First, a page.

3. Add the avocado, tomatoes, a pinch of cayenne pepper, and some hot sauce to taste (I used about a teaspoon). Blend to desire consistency, and you're all done!

Wednesday, June 17, 2009

Drinking and running....combined!

I've been lazy with blogging (specifically taking interesting pictures of things and writing about them), but I figured I'd throw out a few niblets for your enjoyment.

While somewhat disappointing in respect to my post-work and weekend activities, I found this NY Times article about the health benefits of alcohol interesting. Basically it questions all of the studies linking moderate drinking to health benefits. Jury's still out.

In a similar vein, here is a good Runner's World article about alcohol consumption and running.

Lastly, in order to get enough miles to bump me up to Elite status on Northwest I was thinking about doing the Las Vegas Rock n' Roll half marathon. That is, assuming I don't die running the Seattle one in a WEEK AND A HALF. Oh god, that's coming up really damn fast! Well, I did over a ten-miler this weekend, and one two weeks before that, so I should be good to go. But I'm still slightly terrified.

Tuesday, May 19, 2009

Our very own garden patch!

A few weeks ago we finally planted all of our newly acquired seedlings in our garden out back. I'm so excited! I've never grown my own vegetables, so this is a new experience for me. We planted a few different tomato plants; red, green, and a few kinds of hot peppers; lettuce; snow peas; zucchini, yellow, and acorn squash; an herb garden; and garlic. I also planted a few rows of "fancy" lettuce that is miraculously sprouting. So basically in two months we are going to be FLUSH with produce and it shall be fabulous. I may even have to explore the world of pickling and canning!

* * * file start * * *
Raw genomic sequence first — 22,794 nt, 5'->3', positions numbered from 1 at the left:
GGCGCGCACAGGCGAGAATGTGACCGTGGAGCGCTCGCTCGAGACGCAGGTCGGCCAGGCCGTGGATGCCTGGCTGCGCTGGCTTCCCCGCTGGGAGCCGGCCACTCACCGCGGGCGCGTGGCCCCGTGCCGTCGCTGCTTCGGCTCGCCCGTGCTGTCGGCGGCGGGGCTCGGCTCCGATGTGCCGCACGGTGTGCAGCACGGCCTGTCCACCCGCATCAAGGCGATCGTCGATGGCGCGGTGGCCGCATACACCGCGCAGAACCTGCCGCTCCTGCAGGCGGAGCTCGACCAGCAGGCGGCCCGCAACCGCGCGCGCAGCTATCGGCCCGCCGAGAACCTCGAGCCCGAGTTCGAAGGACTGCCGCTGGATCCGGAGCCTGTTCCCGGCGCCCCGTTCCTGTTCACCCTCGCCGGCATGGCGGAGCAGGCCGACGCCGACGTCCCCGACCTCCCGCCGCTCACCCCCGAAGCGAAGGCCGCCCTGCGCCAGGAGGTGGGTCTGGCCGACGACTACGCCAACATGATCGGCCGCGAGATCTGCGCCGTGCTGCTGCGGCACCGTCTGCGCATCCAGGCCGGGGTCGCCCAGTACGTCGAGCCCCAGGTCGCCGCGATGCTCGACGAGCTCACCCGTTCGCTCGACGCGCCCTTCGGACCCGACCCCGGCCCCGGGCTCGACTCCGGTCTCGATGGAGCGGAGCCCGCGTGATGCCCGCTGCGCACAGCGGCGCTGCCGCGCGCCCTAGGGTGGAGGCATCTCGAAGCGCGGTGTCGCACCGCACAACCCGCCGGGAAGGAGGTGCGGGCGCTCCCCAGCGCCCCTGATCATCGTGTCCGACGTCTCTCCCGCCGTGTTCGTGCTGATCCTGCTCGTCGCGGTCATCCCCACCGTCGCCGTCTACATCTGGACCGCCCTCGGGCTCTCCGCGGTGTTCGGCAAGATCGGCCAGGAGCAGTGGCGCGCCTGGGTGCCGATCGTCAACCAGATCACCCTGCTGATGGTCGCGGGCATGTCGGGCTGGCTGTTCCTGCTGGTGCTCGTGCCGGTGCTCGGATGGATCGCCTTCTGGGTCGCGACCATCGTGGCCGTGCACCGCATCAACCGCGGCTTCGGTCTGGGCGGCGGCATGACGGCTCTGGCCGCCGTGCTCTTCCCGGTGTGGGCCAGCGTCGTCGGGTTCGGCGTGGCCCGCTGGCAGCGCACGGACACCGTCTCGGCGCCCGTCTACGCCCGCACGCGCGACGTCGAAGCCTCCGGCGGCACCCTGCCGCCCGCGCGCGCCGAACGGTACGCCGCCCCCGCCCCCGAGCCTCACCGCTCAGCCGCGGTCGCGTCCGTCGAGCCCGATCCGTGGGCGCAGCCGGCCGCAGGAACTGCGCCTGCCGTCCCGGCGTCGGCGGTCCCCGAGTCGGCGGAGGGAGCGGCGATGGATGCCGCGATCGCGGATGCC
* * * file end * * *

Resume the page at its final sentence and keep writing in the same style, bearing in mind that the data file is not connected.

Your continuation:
We've even already started to pick up some good gardening tips and tricks during our short time horticulturing. First of all, Washington has some crazy-ass slugs. They are especially bad in the spring, when it's cool and damp. They are EVERYWHERE in the morning, at night, or when it's rainy out. If you didn't know, slugs really like to eat plants, specifically baby plants. Now, I know the old world slug remedy is to bury a bowl of beer flush with the ground and they will drown..... but I wasn't sure of efficacy of that so I went ahead and purchased good ol' Slug Death. It's a pesticide you sprinkle on the ground - and it WORKS! Not a slug in sight after I applied it. However, out of guilt I may try the beer trick. I'll keep you updated.

Additionally, there are a few neighborhood cats 'round these parts, and apparently they decided our garden would make an excellent play area/litter box. I respect their natural desires, however digging up my precious plants is NOT permitted. So I set up a few deterrents where they liked to dig, which seem to be effective. First, I shoved a bunch of sticks into the ground, about 6" tall and 6" apart. The reasoning behind this is it discourages them from digging and/or sitting down in that area. Furthermore, I sprinkled a bunch of homemade chili powder over all of the soil, since I guess they don't like the smell. Cats won't intentionally dig up plants, just the dirt around them, but if you have seeds or bulbs in the ground it could obviously become a problem.

Thursday, May 14, 2009

Long runs for beginning runners!

I don't know how many beginning runners there are out there working on half or full marathons, but there certainly doesn't seem to be a wealth of information for us out there. Sure, there are training plans for "beginning" runners, if by that you mean you can already run at least 12 miles a week and run 9 or 10 minute miles. As you can imagine, that's a little intimidating for some of us.